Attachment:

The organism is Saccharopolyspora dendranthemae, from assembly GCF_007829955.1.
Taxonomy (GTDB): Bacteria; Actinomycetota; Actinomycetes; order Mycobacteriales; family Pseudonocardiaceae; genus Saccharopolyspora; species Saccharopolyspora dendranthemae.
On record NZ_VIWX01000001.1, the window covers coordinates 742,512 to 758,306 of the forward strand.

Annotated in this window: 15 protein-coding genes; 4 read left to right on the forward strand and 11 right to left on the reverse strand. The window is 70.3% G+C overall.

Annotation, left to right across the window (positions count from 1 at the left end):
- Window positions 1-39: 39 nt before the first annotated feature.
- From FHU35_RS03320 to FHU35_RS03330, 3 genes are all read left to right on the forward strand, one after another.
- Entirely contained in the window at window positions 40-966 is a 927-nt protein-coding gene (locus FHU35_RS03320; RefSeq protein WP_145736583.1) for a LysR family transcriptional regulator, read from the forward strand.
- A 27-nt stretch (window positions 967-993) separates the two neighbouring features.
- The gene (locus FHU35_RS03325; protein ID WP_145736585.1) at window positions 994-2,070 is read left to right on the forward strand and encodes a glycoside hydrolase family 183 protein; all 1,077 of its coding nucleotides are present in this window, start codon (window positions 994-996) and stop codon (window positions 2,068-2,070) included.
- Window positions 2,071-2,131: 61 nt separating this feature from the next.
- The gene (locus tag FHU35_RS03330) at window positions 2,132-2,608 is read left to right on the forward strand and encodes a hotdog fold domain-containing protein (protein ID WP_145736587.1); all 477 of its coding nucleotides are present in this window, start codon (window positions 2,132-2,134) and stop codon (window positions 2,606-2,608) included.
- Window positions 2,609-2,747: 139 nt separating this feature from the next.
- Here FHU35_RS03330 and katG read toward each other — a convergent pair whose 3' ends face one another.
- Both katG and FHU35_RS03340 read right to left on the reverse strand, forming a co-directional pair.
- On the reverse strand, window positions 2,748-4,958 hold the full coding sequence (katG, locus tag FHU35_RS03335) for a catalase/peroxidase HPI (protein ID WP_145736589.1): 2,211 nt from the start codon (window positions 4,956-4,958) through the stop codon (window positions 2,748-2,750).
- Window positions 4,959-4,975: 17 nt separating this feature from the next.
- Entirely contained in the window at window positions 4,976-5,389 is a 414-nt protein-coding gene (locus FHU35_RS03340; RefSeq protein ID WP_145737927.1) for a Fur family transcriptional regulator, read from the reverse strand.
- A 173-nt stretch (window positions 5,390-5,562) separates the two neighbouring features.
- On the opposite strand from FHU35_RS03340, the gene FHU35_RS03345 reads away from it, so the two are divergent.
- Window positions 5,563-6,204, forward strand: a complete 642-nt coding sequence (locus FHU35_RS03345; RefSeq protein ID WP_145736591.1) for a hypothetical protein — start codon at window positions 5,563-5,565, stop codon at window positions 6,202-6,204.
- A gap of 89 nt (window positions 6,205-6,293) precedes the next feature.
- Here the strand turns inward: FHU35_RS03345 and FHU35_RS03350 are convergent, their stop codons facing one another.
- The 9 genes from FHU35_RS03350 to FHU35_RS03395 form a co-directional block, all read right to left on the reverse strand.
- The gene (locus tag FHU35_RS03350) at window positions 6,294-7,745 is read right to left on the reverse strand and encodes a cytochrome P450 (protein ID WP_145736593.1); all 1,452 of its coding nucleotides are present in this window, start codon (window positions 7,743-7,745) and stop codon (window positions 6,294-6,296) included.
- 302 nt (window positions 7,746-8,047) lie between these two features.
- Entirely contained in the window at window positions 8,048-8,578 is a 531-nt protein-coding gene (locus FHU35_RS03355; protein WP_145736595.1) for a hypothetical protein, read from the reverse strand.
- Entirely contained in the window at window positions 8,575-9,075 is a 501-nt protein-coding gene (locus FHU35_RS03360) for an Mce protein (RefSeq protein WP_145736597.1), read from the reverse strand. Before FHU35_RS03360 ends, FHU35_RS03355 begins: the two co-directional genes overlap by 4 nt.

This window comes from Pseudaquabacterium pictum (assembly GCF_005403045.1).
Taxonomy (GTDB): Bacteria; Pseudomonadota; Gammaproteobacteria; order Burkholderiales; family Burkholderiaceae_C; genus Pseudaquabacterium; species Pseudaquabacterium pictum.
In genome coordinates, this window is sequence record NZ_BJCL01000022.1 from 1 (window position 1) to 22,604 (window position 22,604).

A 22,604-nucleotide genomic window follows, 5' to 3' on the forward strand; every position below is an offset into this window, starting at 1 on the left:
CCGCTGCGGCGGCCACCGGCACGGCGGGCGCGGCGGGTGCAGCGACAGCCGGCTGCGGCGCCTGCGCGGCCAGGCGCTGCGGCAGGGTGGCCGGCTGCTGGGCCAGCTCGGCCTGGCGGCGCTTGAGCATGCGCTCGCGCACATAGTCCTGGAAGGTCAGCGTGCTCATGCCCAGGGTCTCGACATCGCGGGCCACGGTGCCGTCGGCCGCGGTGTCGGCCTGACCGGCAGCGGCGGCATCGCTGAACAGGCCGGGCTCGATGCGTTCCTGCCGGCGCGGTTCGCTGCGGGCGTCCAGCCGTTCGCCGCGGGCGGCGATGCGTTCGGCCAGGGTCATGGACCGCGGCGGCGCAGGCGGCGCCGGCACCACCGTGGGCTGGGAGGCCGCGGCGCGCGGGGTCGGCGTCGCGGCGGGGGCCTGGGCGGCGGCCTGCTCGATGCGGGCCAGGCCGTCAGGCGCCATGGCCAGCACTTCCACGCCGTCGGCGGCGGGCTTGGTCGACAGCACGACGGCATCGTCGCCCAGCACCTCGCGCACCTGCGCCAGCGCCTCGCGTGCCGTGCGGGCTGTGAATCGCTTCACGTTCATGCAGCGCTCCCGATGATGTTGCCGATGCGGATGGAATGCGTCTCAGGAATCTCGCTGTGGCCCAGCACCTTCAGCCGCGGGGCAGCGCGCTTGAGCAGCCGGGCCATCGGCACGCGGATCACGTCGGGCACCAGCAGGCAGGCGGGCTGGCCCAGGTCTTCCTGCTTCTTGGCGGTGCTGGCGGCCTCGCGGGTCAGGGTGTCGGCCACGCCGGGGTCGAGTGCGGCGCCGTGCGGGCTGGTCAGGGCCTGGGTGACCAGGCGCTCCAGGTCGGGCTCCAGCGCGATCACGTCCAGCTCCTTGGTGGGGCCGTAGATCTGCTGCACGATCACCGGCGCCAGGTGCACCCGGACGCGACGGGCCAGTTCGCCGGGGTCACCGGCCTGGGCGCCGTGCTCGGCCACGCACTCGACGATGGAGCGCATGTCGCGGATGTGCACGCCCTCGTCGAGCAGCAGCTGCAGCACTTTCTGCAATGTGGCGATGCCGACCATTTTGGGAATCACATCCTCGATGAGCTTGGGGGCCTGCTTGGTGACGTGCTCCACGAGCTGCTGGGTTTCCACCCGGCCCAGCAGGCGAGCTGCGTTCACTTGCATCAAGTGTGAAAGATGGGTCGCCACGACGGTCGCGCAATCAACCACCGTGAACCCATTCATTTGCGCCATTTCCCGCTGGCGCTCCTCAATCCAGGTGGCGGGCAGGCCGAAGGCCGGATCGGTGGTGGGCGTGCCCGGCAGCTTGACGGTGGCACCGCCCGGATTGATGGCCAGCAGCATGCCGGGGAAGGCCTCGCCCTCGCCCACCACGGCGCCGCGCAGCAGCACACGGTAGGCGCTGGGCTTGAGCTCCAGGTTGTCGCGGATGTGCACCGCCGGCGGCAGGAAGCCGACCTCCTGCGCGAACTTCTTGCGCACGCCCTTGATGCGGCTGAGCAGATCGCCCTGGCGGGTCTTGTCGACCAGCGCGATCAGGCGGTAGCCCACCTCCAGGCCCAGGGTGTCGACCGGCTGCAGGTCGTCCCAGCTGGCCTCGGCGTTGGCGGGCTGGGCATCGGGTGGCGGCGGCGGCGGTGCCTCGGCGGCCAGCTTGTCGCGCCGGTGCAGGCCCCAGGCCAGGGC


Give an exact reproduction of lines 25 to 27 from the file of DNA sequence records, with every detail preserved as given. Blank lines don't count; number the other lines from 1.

- The gene (locus tag FHU35_RS03350) at window positions 6,294-7,745 is read right to left on the reverse strand and encodes a cytochrome P450 (protein ID WP_145736593.1); all 1,452 of its coding nucleotides are present in this window, start codon (window positions 7,743-7,745) and stop codon (window positions 6,294-6,296) included.
- 302 nt (window positions 7,746-8,047) lie between these two features.
- Entirely contained in the window at window positions 8,048-8,578 is a 531-nt protein-coding gene (locus FHU35_RS03355; protein WP_145736595.1) for a hypothetical protein, read from the reverse strand.